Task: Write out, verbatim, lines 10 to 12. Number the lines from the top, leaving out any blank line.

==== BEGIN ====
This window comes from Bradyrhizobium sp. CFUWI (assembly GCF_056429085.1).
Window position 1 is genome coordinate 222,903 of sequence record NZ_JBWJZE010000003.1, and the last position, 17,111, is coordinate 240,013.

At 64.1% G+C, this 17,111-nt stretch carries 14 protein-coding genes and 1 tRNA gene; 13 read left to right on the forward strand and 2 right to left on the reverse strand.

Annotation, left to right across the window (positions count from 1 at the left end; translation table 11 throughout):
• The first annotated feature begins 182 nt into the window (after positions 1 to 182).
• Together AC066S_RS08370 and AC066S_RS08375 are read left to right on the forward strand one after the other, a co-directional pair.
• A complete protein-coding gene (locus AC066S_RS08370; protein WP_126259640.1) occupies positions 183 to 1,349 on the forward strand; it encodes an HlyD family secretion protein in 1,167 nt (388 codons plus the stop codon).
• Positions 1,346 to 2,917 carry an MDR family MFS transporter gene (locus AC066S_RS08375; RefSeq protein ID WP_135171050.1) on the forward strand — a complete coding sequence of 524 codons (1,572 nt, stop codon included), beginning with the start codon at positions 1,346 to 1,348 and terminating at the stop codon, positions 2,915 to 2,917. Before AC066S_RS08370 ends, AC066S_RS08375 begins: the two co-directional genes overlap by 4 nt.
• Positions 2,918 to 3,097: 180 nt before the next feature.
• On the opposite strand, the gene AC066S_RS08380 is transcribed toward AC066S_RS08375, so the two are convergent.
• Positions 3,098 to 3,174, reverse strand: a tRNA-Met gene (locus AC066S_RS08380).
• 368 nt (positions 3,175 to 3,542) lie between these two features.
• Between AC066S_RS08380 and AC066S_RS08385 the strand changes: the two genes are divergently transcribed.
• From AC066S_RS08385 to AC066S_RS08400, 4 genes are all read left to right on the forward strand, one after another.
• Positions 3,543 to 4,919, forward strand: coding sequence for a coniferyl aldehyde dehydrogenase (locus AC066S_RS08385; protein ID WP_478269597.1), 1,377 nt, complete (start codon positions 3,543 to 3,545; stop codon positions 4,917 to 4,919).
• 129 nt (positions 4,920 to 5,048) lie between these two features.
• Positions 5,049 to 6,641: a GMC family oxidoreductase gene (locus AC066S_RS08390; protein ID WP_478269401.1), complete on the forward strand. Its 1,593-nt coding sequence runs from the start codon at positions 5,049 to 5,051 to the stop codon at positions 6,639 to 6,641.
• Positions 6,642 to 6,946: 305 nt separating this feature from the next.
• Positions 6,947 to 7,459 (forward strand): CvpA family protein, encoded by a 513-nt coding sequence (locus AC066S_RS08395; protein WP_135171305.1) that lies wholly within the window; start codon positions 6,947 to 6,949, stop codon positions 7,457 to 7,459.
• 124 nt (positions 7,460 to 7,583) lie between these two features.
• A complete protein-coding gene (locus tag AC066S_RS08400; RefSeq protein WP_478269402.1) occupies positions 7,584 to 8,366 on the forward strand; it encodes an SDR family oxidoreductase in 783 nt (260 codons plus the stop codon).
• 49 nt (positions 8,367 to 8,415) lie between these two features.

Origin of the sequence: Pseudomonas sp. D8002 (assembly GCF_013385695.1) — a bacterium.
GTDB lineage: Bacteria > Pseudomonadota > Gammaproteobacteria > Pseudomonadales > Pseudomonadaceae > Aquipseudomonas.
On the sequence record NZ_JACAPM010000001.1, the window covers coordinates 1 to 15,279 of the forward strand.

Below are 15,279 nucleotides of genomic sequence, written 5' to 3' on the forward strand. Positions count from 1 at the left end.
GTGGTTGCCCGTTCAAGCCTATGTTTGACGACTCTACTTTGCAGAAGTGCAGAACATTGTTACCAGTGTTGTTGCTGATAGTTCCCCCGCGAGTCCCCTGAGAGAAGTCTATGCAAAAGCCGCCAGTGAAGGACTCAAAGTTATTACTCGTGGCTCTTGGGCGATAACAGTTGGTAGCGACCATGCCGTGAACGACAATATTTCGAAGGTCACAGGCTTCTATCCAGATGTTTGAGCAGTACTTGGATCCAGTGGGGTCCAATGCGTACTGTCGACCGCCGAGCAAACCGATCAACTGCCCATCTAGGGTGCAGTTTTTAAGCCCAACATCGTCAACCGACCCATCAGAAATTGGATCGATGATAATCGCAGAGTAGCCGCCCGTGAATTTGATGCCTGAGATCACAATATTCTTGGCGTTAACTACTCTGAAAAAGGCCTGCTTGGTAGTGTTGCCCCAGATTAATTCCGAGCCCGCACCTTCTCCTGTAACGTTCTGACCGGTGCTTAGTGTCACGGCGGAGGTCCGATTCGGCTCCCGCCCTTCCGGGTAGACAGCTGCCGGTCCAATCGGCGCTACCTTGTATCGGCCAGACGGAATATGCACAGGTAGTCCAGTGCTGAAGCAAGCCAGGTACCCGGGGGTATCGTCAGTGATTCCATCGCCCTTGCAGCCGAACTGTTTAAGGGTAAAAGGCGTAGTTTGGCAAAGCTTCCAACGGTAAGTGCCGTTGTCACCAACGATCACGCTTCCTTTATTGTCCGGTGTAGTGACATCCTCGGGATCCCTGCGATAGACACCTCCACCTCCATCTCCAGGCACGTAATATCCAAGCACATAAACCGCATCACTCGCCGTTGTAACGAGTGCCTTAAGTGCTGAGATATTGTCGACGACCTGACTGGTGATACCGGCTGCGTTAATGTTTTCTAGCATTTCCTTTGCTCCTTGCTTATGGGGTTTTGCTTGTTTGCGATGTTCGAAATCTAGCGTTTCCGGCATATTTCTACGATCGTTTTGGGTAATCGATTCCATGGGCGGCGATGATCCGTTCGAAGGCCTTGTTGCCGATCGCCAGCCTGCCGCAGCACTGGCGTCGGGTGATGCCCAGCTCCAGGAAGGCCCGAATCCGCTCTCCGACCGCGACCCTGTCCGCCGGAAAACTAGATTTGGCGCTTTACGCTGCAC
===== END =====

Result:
• On the opposite strand, the gene AC066S_RS08380 is transcribed toward AC066S_RS08375, so the two are convergent.
• Positions 3,098 to 3,174, reverse strand: a tRNA-Met gene (locus AC066S_RS08380).
• 368 nt (positions 3,175 to 3,542) lie between these two features.